As the documented harms and allegations against the tech platforms continue to mount, one thing is clear: social media platforms cannot be counted on to act in the best interest of American children, families, and communities. The CRSM — which includes a broad range of stakeholders, including former U.S. senators, Nobel Prize winners, academics, and military and religious leaders — is committed to advancing a safer, healthier, and more transparent social media environment, and members of the Council stand with Seattle educators in their efforts to hold social media platforms accountable.

Note: While recognizing that the legal theory under which the lawsuit is being filed is novel — and making no endorsement of this framework — members of the CRSM fully support the spirit and intent of the Seattle lawsuit.

Signed by the following Members of the Council for Responsible Social Media:

  • Dick Gephardt, Co-Chair — Fmr. Congressman (D-MO) and Majority Leader
  • Kerry Healey, Co-Chair — Former Lieutenant Governor (R) of Massachusetts
  • Danielle Allen — Professor at Harvard University and Director of the Edmond J. Safra Center for Ethics
  • Joel Bervell — TikTok disinformation specialist
  • Kristin Bride — Social media reform advocate
  • John Bridgeland — Founder and Executive Chair, More Perfect, Former Director, White House Domestic Policy Council
  • Susan Coppedge — Fmr. U.S. Ambassador-at-Large for the Office to Monitor and Combat Trafficking in Persons
  • Jiore Craig — Head of Digital Integrity at the Institute for Strategic Dialogue
  • Linda Douglass — Fmr. Head of Communications for Bloomberg, Senior Vice President at Atlantic Media, and Communications Director in the White House’s Office of Health Reform
  • Mary Anne Franks — Professor at the University of Miami School of Law; President and Legislative and Technology Policy Director of the Cyber Civil Rights Initiative
  • Dan Glickman — Fmr. Secretary of Agriculture and Congressman (D-KS)
  • Nancy Gibbs – Fmr. Editor of TIME and Director of the Harvard Shorenstein Center on Media, Politics and Public Policy
  • Josh Golin — Executive Director of Fairplay
  • Porter Goss — Fmr. Director of the CIA and Congressman (R-FL)
  • Jonathan Haidt — Professor of Ethical Leadership at New York University Stern School of Business, social psychologist, and author
  • Chuck Hagel — Fmr. Secretary of Defense & U.S. Senator (R-NE)
  • Tristan Harris — President and Co-Founder of the Center for Humane Technology
  • Frances Haugen — Facebook whistleblower and tech expert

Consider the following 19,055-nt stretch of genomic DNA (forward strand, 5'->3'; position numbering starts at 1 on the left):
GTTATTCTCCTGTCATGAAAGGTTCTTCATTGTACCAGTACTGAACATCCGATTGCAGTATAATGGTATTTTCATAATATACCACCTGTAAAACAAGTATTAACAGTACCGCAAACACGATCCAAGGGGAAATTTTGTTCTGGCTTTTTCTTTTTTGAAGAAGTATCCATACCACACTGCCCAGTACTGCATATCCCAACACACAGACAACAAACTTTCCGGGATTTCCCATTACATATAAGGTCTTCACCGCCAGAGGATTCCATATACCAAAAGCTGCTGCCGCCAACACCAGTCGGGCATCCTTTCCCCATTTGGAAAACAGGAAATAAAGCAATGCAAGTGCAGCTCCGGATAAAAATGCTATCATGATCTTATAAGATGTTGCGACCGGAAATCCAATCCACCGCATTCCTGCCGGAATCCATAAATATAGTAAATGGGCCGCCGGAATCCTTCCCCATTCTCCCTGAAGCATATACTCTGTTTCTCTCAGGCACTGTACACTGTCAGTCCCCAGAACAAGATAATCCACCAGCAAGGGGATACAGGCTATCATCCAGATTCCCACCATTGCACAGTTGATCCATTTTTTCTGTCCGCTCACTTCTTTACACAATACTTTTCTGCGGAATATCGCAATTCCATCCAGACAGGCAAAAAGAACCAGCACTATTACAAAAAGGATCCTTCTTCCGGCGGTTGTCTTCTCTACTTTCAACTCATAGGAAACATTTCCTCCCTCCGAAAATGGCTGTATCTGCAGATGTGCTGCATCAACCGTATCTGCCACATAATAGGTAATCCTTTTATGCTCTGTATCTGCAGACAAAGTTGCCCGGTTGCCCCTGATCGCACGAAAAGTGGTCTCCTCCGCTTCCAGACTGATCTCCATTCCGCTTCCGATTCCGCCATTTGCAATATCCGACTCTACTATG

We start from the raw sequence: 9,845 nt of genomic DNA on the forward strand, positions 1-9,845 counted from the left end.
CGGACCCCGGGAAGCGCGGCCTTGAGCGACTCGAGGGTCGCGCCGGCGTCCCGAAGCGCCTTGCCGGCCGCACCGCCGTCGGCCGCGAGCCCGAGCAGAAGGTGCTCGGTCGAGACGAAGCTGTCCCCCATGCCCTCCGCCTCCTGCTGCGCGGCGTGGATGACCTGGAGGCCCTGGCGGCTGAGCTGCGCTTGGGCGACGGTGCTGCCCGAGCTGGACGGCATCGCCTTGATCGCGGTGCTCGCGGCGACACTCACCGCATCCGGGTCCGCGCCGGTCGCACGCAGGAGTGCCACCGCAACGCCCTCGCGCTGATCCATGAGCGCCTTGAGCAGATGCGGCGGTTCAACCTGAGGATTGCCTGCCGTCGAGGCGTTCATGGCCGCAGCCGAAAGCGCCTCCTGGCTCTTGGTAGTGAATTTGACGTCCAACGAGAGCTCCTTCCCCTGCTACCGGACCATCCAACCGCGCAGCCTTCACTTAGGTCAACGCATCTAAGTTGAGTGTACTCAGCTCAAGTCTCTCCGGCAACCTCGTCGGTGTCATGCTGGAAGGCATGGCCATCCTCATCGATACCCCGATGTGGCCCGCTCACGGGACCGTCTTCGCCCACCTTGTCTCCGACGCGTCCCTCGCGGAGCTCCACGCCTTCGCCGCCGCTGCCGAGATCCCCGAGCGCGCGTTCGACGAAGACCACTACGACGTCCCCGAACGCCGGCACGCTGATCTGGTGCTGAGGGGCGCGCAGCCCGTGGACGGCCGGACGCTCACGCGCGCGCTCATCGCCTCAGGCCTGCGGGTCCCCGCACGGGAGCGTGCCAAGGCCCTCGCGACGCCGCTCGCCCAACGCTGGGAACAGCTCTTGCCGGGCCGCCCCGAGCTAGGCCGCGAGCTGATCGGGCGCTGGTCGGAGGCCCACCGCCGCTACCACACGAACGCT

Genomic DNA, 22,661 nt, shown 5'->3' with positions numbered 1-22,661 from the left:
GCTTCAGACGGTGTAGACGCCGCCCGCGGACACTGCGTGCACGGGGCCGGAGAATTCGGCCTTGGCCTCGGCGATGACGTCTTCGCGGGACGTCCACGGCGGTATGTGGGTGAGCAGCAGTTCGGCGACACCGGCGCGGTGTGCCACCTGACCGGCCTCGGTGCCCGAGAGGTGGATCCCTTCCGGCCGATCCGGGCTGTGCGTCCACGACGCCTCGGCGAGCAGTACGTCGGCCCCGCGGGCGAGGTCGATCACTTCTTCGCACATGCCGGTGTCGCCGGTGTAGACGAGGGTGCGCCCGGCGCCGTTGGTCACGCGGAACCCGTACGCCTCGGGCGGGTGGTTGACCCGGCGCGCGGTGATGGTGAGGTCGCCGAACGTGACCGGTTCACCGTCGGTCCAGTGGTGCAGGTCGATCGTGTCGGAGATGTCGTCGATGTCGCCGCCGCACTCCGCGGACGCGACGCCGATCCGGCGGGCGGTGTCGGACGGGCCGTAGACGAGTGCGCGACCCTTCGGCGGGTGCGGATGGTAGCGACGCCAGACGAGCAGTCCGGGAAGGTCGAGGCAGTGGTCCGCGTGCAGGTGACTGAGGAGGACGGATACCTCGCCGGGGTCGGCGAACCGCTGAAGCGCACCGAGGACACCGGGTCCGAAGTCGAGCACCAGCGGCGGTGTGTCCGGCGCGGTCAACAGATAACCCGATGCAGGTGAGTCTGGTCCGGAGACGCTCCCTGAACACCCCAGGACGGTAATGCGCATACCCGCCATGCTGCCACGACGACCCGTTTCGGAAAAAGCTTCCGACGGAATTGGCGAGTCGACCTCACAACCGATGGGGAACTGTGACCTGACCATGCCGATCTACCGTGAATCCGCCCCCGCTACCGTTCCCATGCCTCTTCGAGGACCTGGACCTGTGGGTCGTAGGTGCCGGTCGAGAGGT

• Steve Israel — Fmr. Congressman (D-NY), Director of the Institute of Politics and Global Affairs at Cornell University
  • Herb Lin — Senior research scholar for cyber policy and security at Stanford University
  • Nathaniel Lubin — Fmr. Director of the Office of Digital Strategy at the White House
  • Claire McCaskill — Fmr. U.S. Senator (D-MO)
  • Sean McGarvey — President of North America’s Building Trades Unions
  • Manu Meel — CEO of BridgeUSA
  • Bill Owens — Fmr. Vice Chairman of the Joint Chiefs of Staff and U.S. Navy Admiral
  • Farah Pandith — Fmr. Member of the Homeland Security Advisory Council, State Department Representative to Muslim Communities, and Director for Middle East regional initiatives for the National Security Council
  • Leon Panetta — Fmr. Secretary of Defense, Director of the CIA, White House Chief of Staff, and Congressman (D-CA)
  • Zamaan Qureshi — The Real Facebook Oversight Board
  • Maria Ressa — Recipient of the Nobel Peace Prize and CEO of Rappler
  • Reid Ribble — Fmr. Congressman (R-WI)
  • Denver Riggelman — Fmr. Congressman (R-VA) and Senior Staffer to the U.S House Select Committee on the January 6 Attack on the U.S. Capitol
  • Michael Rogers — Fmr. Director of the NSA and U.S. Navy Admiral
  • Vivian Schiller — Executive Director of Aspen Digital, fmr. President and CEO of NPR, Global Chair of News at Twitter, and General Manager of
  • Craig Spencer — Director of Global Health in Emergency Medicine at New York-Presbyterian/Columbia University Medical Center
  • Tommy Thompson — Fmr. Governor of Wisconsin (R), Secretary of Health and Human Services, and Interim President of the University of Wisconsin System
  • Nicole Tisdale — Fmr. Director of Domestic Policy for the National Security Council, White House
  • Danny Weiss — Chief Advocacy Officer at Common Sense Media
  • Tom Wheeler — Fmr. Chair of the Federal Communications Commission
  • Isabelle Frances Wright — Executive Director of Vote For Freedom, Fmr. Global Election Integrity Policy Lead at TikTok
  • Layla Zaidane — President and CEO of the Millennial Action Project

Learn more about the Council for Responsible Social Media.